Indian Sign Language, by William Tomkins 108 pages Published by Dover Publications, New York, 1969.  

This is a republication of the 1931 5th edition of Universal Indian Sign Language of the Plains Indians of North America.  

As a child Tomkins lived on the edge of the Sioux Reservation from 1884-1894.  During these years he associated continuously with the Sioux Indians, learned some of their language, and made a study of sign language.  As an adult he continued his interest in sign and expanded his study to include sign of the Blackfoot, Cheyenne, Sioux, Arapahoe, and others.

Tomkins appears to have been well acquainted with Clark’s book, but recognized a need for a book which graphically illustrated signs as well as describing them.  Tomkins book was first titled “Universal Indian Sign Language of the Plains Indians of North America.”  At least as early as the 1926 edition of this book moderns terms such as “airplane” and “automobile”  and non-Indian expressions such as “Good Morning” were included in the book.  

Both books deserve a place in the collection of anyone wishing to become accomplished in the use of Indian sign language.  Although Tomkins book presents a much more modern evolution of sign language, many of the signs described in his book are identical to those described by Clark, and some are clearly taken directly from Clark.  The fact that Tomkins signs are illustrated as well as described makes them much easier for the beginning signer to learn and master.  Tomkins also includes a series of exercises of increasing difficulty at the end of the book to allow the user to increase proficiency in the use of sign.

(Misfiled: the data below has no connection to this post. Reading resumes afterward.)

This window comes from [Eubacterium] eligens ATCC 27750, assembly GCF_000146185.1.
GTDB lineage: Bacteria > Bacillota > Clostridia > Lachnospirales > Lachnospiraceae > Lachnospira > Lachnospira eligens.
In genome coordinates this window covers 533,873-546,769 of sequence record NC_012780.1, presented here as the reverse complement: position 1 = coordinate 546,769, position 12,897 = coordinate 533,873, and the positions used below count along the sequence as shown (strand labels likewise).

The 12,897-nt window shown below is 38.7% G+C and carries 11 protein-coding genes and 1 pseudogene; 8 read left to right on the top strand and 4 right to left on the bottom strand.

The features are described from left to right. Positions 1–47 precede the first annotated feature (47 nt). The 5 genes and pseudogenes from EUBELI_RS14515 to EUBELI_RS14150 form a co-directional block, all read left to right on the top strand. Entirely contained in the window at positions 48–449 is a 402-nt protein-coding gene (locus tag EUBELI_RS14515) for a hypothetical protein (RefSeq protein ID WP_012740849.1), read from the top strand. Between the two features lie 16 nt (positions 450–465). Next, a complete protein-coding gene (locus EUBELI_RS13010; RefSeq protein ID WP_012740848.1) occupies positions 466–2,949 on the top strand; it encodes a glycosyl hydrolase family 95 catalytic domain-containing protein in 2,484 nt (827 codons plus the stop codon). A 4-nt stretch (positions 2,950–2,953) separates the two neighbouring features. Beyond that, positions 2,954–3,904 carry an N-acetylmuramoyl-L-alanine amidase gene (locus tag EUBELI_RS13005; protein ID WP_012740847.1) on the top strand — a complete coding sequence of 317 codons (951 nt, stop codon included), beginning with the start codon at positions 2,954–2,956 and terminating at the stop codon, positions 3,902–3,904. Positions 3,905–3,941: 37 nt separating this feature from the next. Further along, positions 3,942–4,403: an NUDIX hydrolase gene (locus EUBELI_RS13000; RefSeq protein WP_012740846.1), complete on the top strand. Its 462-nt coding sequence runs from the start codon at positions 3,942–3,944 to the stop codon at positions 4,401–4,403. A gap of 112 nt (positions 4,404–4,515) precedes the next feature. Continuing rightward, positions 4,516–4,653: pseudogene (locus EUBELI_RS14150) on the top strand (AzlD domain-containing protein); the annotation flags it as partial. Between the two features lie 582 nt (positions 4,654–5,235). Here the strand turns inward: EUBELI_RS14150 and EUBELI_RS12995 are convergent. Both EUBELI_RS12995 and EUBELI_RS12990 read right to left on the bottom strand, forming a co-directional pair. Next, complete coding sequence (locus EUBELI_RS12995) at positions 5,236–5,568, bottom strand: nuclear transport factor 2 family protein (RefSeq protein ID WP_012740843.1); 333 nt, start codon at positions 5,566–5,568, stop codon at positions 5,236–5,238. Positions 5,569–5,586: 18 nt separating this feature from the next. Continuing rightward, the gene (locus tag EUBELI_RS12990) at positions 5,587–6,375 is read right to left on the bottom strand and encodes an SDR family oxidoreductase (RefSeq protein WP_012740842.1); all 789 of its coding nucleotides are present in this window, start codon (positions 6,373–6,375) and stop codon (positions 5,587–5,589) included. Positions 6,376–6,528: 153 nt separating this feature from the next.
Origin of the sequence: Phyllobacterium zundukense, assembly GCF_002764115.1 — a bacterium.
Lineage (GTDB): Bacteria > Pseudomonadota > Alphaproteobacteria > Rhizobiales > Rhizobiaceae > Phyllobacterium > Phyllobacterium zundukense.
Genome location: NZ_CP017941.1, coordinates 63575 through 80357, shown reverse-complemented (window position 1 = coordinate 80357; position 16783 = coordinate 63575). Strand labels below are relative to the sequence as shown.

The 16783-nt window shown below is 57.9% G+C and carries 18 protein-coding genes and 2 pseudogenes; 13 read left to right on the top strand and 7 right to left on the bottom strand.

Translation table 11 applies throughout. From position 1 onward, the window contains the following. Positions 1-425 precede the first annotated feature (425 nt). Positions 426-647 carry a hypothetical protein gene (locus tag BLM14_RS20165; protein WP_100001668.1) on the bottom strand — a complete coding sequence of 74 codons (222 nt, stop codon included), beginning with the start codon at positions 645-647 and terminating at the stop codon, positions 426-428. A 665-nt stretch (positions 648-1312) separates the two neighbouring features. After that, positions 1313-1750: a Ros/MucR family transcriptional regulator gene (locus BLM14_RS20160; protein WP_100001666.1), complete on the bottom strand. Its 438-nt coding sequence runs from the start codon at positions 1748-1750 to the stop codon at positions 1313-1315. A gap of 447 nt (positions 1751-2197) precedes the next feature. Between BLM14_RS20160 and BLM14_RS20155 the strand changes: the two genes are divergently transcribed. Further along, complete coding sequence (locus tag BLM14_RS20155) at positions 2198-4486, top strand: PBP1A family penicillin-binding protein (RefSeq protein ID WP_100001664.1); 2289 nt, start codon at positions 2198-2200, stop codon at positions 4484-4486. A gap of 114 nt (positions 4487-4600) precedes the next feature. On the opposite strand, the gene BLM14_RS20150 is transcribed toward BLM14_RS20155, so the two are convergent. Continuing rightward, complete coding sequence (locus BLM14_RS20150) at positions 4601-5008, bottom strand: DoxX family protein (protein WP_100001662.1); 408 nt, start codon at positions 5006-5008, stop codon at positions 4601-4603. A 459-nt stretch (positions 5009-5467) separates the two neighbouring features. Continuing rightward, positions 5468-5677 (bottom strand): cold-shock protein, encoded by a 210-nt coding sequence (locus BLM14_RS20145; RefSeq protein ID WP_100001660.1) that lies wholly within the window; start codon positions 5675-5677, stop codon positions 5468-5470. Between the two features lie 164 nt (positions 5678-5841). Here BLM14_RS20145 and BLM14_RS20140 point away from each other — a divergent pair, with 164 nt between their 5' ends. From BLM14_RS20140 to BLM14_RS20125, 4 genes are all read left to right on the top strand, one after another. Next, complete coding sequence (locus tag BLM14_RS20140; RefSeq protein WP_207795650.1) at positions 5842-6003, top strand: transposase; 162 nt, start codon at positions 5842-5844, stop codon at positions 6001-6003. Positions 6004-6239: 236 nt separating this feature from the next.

Clark’s written descriptions of sign are clear and concise, however, they are much more easily grasped with some initial familiarity with sign as provided by Tomkins.  For those wishing to enhance or expand their use and understanding of Indian sign language, Clark’s work is an especially valuable resource for a number of reasons:  Clark provides a much larger vocabulary of signs than Tomkins; Clark presents not only the sign, but also frequently used abbreviations or short-cuts; and where sign variations between tribal groups, or geographic areas exist, he describes the alternatives.  Clark also gives literal translations for many more signs than does Tomkins.  Literal translations of sign help in understanding and applying the sign in the course of conversation.  One such example of a literal translation is for “ashamed,” which is “blanket drawn over face.”  Finally, Clark’s sources for sign language were earlier than Tomkins, and are more likely to be representative of sign language practiced during the early part of the 1800’s.

Both of these books provide an excellent resource for learning the use of Plains Indian sign language.  Editions of both books are still in print as paperbacks, and new or used copies can easily be acquired at modest costs.